In his mind, it should have been the next best thing to a hometown show. Nat King Cole, the Montgomery native whose velvet voice propelled him to stardom with hits like "Unforgettable" and "Mona Lisa" and in a few months would launch his own NBC variety show (the first hosted by a black man), was taking the stage in Birmingham on April 10, 1956. But, this wasn't just any stage and the Magic City had more in store for Cole than the 37-year-old music legend ever expected.
The defamatory attacks began when Ms. Corfman recounted tothat she met Mr. Moore in February 1979, when she and her mother were at the Etowah County courthouse for a child custody hearing. Mr. Moore approached them and volunteered to sit with Ms. Corfman outside the courtroom whil e her mother attended the hearing. With school she attended and her grade and, at the end of their conversation, for her telephoneMr. Moore shortly thereafter called Ms. Corfman and arranged to meet her.
Bigfoot may have made its mark in Conecuh County, according to Kelly Kazek. "When a resident of the Pine Orchard community pointed out claw marks on a tree in his yard, Donald McDonald of the Gulf Coast Bigfoot Research Organization determined they couldn't have been made by humans, and it's unlikely they were made by any other animals," she wrote. "I had no idea when I was contacted that there were that many reports of these creatures in the area," he said.
Muck Rack makes it simple to find people, tweets, or articles that mention any name, keyword, company, hashtag etc. We've compiled this guide to help you make the most of your search.
Selecting a term
Start searching tweets, articles from media outlets, articles mentioned in tweets, journalists'
names, titles and bios with some suggested searches:
Companies or Topics (e.g. iPhone, Microsoft)
Phrases (e.g. "cloud computing") — use quotes to keep the terms together
Twitter handles (e.g. @username) — returns those who have mentioned or replied to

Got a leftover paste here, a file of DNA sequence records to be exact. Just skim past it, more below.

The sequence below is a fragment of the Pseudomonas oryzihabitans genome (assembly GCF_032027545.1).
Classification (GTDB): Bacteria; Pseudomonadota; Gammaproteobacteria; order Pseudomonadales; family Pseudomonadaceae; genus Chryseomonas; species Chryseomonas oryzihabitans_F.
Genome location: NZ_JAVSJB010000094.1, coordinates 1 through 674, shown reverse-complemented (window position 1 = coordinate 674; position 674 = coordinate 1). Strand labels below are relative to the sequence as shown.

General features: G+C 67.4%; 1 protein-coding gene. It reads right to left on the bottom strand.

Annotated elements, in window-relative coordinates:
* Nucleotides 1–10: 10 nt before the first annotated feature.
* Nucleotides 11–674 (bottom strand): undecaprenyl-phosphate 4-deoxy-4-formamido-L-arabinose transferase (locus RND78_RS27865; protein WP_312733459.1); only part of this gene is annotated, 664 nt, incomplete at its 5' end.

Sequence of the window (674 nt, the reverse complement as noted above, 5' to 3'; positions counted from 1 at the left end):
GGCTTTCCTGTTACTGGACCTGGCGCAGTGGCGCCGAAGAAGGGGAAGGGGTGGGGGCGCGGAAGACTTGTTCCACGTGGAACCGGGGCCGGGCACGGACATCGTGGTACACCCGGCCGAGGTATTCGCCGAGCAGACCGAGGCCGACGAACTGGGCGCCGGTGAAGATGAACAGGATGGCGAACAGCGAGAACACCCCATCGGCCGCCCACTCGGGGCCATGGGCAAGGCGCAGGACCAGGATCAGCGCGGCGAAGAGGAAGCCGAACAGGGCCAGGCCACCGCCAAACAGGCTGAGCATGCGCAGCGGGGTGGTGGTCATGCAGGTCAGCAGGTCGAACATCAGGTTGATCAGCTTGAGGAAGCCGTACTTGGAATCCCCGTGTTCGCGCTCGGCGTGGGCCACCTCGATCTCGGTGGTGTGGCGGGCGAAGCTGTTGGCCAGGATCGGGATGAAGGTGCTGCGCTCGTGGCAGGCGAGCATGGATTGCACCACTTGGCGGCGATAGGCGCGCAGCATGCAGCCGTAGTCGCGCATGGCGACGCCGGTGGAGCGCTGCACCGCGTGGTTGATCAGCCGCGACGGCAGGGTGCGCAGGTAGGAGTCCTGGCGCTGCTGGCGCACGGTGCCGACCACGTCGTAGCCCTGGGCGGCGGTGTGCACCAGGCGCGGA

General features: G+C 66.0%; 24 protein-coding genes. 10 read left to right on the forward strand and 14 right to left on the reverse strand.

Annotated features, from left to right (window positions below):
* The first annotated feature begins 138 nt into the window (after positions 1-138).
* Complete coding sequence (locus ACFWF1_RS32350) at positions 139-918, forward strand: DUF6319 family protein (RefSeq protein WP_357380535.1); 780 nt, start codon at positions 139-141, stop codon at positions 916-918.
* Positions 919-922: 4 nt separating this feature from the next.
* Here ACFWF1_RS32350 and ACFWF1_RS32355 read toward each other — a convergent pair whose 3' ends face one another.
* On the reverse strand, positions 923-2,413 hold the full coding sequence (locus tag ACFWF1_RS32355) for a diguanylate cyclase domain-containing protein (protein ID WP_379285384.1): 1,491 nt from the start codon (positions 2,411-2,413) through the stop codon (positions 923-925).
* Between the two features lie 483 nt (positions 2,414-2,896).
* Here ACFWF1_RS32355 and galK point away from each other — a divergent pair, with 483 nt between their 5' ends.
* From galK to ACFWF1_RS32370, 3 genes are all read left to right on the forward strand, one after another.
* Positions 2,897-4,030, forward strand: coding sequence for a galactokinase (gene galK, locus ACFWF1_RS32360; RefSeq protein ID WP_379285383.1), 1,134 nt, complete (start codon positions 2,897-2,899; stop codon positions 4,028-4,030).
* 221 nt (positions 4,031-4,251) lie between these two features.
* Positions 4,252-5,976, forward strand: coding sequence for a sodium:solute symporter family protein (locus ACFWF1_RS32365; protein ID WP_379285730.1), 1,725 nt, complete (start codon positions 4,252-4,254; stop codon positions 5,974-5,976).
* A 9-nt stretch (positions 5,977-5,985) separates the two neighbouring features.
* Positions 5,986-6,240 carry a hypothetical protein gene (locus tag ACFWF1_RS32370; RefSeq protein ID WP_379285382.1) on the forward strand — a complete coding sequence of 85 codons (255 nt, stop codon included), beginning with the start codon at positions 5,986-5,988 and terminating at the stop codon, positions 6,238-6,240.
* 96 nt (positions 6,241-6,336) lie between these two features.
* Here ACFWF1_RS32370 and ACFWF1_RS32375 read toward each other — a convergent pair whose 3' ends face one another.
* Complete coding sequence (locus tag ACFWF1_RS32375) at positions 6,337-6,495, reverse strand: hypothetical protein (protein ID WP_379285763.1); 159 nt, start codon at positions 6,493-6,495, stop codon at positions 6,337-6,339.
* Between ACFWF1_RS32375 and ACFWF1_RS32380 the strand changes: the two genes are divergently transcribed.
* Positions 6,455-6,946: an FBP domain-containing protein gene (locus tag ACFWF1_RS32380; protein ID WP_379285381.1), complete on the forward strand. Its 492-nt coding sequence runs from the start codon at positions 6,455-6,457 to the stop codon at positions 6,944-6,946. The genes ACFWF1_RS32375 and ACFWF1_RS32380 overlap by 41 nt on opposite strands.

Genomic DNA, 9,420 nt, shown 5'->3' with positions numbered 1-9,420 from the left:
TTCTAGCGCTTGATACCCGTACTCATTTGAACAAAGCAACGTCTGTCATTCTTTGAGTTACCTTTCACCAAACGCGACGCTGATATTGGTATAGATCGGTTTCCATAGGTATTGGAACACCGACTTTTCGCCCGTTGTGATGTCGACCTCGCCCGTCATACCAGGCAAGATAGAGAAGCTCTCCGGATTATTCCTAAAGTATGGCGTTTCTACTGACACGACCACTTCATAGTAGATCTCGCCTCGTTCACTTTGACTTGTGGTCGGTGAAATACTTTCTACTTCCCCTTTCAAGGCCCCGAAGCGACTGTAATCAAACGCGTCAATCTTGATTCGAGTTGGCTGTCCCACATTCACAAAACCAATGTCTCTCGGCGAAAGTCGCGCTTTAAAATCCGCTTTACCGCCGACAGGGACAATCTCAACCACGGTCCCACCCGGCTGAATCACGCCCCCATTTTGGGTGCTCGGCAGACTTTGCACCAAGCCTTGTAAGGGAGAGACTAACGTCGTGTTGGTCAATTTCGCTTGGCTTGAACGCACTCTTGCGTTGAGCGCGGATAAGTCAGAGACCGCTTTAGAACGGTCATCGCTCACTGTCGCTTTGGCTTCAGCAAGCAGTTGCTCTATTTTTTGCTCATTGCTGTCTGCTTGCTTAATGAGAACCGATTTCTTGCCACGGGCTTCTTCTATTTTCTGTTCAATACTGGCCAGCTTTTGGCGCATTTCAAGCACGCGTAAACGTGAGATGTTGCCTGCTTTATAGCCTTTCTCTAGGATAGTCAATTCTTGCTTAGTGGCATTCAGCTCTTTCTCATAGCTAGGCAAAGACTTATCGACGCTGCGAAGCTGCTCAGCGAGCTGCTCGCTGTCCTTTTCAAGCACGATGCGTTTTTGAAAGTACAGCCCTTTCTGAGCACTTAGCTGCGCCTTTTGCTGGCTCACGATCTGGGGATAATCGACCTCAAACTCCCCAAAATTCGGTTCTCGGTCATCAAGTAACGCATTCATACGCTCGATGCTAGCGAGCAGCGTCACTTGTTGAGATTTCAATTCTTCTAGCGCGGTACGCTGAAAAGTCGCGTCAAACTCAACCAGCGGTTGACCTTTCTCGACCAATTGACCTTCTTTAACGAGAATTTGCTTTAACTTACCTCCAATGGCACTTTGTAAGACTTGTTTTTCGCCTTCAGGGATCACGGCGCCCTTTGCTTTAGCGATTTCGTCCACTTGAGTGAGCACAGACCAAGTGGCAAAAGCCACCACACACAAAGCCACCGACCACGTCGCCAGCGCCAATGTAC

Names (e.g. "David Pogue")
Hashtags (e.g. #sxsw, #london2012)
Bio details (e.g. vegan, Olympics, father)
Muck Rack's Advanced Search allows for many boolean operators.
Find results that mention multiple specified terms, use AND or
+. For example, ensure each result contains both Elon Musk and Mark Zuckerberg by
searching Musk AND Zuckerberg or Musk + Zuckerberg.
Use the operators OR or , to broaden your search when you'd like either of
multiple terms to appear in results. (This is the default behavior of our search when no operators
are used). For example, results will contain either cake or cookie by searching cake OR cookie or cake,cookie
Use NOT or - to subtract results from your search. For
example, searching Disney will yield results about the Walt Disney Company as well as Walt Disney
World Resort. To exclude mentions of Disney World, search for Disney -World or Disney
When using one of these operators with a phrase, enclose it in quotation marks. For example, you can
find results about smartphones excluding Apple's iPhone 4S by searching smartphone -"iPhone
Exact case matching or punctuation
If you're searching for a brand name or keyword that relies on specific punctuation marks or capitalization, you can
find results that match your exact query by adding matchcase: before the keyword you're searching for, like matchcase:E*TRADE .
Use parentheses to separate multiple
boolean phrases. For example, to find journalists talking about having fun in Disney World or
Disneyland, search for ("disney world" OR disneyland) AND fun.
An asterisk can be used to search for any variation of a root word truncated by the asterisk. For example, searching for admin* will return results for administrator, administration, administer, administered, etc.
A near operator is an AND operator where you can control the distance between the words. You can vary the distance the near operation uses by adding a forward slash and number (between 0-99) such as strawberries NEAR/10 "whipped cream", which means the strawberries must exist within 10 words of "whipped cream".